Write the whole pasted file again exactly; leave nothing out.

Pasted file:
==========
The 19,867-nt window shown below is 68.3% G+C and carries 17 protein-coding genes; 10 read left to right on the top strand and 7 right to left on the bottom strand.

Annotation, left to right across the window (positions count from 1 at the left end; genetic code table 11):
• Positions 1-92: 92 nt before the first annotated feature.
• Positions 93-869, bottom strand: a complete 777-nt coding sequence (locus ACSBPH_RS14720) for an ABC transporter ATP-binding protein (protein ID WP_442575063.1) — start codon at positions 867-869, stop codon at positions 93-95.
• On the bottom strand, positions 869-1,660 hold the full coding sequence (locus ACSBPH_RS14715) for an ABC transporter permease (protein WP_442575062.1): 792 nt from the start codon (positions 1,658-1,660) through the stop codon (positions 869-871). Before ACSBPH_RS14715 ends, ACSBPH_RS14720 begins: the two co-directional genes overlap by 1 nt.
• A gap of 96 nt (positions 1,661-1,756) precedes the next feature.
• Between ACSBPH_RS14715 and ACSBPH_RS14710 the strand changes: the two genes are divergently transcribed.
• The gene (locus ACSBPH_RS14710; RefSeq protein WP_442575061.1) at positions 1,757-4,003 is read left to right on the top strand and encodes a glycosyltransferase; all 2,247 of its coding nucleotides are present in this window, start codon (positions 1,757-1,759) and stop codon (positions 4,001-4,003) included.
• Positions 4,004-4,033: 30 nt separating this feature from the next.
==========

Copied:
The 19,867-nt window shown below is 68.3% G+C and carries 17 protein-coding genes; 10 read left to right on the top strand and 7 right to left on the bottom strand.

Annotation, left to right across the window (positions count from 1 at the left end; genetic code table 11):
• Positions 1-92: 92 nt before the first annotated feature.
• Positions 93-869, bottom strand: a complete 777-nt coding sequence (locus ACSBPH_RS14720) for an ABC transporter ATP-binding protein (protein ID WP_442575063.1) — start codon at positions 867-869, stop codon at positions 93-95.
• On the bottom strand, positions 869-1,660 hold the full coding sequence (locus ACSBPH_RS14715) for an ABC transporter permease (protein WP_442575062.1): 792 nt from the start codon (positions 1,658-1,660) through the stop codon (positions 869-871). Before ACSBPH_RS14715 ends, ACSBPH_RS14720 begins: the two co-directional genes overlap by 1 nt.
• A gap of 96 nt (positions 1,661-1,756) precedes the next feature.
• Between ACSBPH_RS14715 and ACSBPH_RS14710 the strand changes: the two genes are divergently transcribed.
• The gene (locus ACSBPH_RS14710; RefSeq protein WP_442575061.1) at positions 1,757-4,003 is read left to right on the top strand and encodes a glycosyltransferase; all 2,247 of its coding nucleotides are present in this window, start codon (positions 1,757-1,759) and stop codon (positions 4,001-4,003) included.
• Positions 4,004-4,033: 30 nt separating this feature from the next.